Commercial language schools abound locally, with the majority focusing on conversational and written abilities as opposed to more academic approaches. Berlitz concentrates on conversation, while others specialize in teaching English to immigrants.
The Graduate School, USDA, which is largely an evening and weekend teaching institution at 600 Maryland Ave. SW, runs the gamut in its offerings, with as many as two dozen languages available in its catalog. (For a full description and prices, the online site is GRAD.USDA.GOV/Catalog.) Not every language is taught every semester, but different levels as well as review courses are routine.
Languages currently popular at the school include Arabic and Farsi, says Communications Director Deborah Smith. Hindi has been offered for three years, and Urdu was started this fall.
"Economic and political changes raise or lower demand," she says. "Demand for Russian became strong when the Soviet Union collapsed and leveled off as Russia's economy failed to take off and Western investment in Russia remained modest. Increasing trade with, and travel to, China keeps interest in Chinese steady."
Dropped from Graduate School offerings of the past because of poor enrollment are Hungarian, Serbo-Croatian, Albanian, Thai and Modern Hebrew.
Arabic clearly has gained favor in recent years as politics increasingly are focused on the Middle East.
Arabic classes at the Middle East Institute, 1761 N St. NW, have grown four times in six years, says department Chairman Abed Shukri, who has taught Arabic as well as Islamic Intellectual History at such institutions as Yale and the U.S. State Department's Foreign Service Institute. The total student enrollment this year is expected to reach 600, with 400 of these in Arabic alone. The other languages taught are Farsi, Turkish and Hebrew.
The reason, Mr. Shukri says, is "professional need," spurred by government and nonprofit institutional interests in that part of the world. Other students, he says, are "people of Middle Eastern descent who want to study the language of their ancestors, academics who want to keep up their knowledge, and then the 'social people,' who have plans to marry into the culture."
Checking in with the nearly 200 foreign embassies and consulates located in Washington is a logical way to inquire about local resources for learning an unusual language or dialect.
Another route is calling the offices of various church groups that have large congregations in the area.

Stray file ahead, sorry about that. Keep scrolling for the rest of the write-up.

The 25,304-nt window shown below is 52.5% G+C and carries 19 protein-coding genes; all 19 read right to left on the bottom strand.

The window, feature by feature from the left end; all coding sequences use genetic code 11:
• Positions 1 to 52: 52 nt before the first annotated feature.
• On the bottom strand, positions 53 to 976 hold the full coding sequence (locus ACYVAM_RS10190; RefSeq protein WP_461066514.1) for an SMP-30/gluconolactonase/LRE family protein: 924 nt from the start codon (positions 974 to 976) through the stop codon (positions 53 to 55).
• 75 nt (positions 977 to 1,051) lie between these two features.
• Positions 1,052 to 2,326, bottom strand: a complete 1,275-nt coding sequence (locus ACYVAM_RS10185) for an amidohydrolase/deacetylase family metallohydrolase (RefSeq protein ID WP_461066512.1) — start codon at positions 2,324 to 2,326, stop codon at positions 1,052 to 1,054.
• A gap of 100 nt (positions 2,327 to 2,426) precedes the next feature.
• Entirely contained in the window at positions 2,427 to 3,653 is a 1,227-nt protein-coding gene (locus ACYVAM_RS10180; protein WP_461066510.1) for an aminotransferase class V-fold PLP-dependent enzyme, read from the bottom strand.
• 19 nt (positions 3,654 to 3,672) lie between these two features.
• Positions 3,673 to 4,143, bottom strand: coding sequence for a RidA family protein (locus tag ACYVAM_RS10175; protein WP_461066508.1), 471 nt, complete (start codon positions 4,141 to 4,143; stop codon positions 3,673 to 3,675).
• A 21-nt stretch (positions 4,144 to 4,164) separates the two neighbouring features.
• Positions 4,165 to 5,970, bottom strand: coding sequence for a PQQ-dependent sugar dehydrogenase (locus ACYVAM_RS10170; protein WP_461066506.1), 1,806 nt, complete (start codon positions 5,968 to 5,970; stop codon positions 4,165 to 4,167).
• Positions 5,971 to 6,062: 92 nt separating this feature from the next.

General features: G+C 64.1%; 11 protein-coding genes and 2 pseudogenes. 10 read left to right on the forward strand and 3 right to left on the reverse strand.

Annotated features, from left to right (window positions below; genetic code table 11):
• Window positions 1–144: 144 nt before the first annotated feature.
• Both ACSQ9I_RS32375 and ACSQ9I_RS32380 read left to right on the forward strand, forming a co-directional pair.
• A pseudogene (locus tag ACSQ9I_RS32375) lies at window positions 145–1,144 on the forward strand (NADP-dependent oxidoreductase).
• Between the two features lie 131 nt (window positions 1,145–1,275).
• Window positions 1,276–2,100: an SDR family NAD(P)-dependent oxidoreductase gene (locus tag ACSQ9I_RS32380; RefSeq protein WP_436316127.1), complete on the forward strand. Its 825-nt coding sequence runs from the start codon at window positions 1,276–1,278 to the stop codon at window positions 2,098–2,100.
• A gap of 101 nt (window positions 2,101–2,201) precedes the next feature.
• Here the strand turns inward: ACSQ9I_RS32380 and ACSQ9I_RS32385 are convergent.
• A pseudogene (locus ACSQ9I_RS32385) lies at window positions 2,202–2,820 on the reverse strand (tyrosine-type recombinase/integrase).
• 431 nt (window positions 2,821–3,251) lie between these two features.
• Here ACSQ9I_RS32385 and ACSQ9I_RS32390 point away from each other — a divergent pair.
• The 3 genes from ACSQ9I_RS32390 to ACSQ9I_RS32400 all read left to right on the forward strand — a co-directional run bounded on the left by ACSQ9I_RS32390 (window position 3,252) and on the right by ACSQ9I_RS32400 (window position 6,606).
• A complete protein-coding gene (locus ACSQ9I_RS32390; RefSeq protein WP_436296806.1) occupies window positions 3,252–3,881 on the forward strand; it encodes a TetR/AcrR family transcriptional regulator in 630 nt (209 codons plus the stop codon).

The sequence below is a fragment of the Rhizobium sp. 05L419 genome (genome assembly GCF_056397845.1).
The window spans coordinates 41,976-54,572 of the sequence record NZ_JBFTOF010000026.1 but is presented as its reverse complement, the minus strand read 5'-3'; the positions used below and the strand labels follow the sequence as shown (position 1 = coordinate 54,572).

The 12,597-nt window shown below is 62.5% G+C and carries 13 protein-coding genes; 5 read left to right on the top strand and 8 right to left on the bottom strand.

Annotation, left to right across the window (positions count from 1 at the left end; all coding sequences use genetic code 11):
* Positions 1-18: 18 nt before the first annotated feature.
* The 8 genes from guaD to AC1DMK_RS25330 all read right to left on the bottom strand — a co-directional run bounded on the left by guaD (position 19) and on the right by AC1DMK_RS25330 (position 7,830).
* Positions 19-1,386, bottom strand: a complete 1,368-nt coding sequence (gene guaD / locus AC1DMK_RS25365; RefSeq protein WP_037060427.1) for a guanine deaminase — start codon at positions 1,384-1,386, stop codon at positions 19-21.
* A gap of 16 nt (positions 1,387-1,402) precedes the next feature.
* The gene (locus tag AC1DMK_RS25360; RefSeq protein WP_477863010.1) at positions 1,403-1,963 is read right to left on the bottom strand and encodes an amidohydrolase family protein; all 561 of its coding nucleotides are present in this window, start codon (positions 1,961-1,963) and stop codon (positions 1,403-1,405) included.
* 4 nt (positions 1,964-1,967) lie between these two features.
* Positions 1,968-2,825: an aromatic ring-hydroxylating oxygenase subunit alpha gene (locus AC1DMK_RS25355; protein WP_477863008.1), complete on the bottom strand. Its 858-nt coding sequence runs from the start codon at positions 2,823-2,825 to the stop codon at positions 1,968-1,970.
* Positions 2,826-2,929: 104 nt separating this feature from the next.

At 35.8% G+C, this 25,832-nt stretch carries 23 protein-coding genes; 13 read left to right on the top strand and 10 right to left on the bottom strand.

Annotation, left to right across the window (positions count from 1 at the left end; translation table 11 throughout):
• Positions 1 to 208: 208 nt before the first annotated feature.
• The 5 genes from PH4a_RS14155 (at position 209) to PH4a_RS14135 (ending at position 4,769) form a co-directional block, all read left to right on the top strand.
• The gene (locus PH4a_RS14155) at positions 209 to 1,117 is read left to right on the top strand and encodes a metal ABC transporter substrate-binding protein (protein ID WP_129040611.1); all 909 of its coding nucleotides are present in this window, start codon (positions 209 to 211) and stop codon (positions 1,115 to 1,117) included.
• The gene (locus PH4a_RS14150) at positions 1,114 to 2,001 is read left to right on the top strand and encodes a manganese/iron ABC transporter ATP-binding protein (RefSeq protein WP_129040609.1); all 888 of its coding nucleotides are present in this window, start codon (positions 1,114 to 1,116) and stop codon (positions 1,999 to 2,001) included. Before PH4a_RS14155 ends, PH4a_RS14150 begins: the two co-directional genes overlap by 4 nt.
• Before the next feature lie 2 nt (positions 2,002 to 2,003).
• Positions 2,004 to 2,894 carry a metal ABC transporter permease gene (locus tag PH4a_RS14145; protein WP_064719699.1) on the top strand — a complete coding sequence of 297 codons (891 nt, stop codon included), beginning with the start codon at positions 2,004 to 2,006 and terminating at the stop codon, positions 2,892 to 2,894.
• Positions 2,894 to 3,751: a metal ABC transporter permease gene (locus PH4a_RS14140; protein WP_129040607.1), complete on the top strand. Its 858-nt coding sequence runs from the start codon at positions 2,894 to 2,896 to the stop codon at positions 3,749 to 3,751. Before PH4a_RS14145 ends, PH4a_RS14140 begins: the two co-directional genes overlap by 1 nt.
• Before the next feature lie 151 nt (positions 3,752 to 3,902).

One of the area's oldest and most continuous church-affiliated language programs is the series of Greek classes taught by Alexandros Alexandrou, a native of Greece, for beginning, intermediate and advanced adult students on Saturdays throughout the school year at St. Sophia Greek Orthodox Cathedral, at Massachusetts Avenue and 36th Street NW.
Mr. Alexandrou, a genial retiree who worked in computers, dresses in jacket and tie while standing at a podium in a small room filled with conventional school desks.
The atmosphere is informal.
Classes are small and involve learning the cultural context of the language as well as developing the ability to read and speak Greek.
The basic text is "Modern Spoken Greek," developed decades ago by the U.S. Army's language school in Monterey, Calif. The advanced section uses translations, in Greek, of such popular nonfiction books as Nicholas Gage's "Eleni" and a translation of Leo Buscaglia's "Living, Loving and Learning."
Few class members belong to the church. The intellectual challenge of learning another language is the prime motive for participation, most students say. A native of Colombia in the intermediate course is married to a Greek-American. Another is a native of India, a World Bank employee interested in making a documentary film about Indian influences on Greek music.
"It's among the best bargains in Washington," Radhika Yeddanapudi says, praising along with the others the skills of Mr. Alexandrou, who has been a professional teacher for more than 40 years.
Christos Kyriazi hopes to learn the language well enough to read the New Testament in Greek. Amy Mann, who took ancient Greek in college, has been coming to classes at St. Sophia since 1983 as much out of love for "my favorite country in the world" as for the sense of achievement that comes from speaking a language that has given so many root words to the English tongue.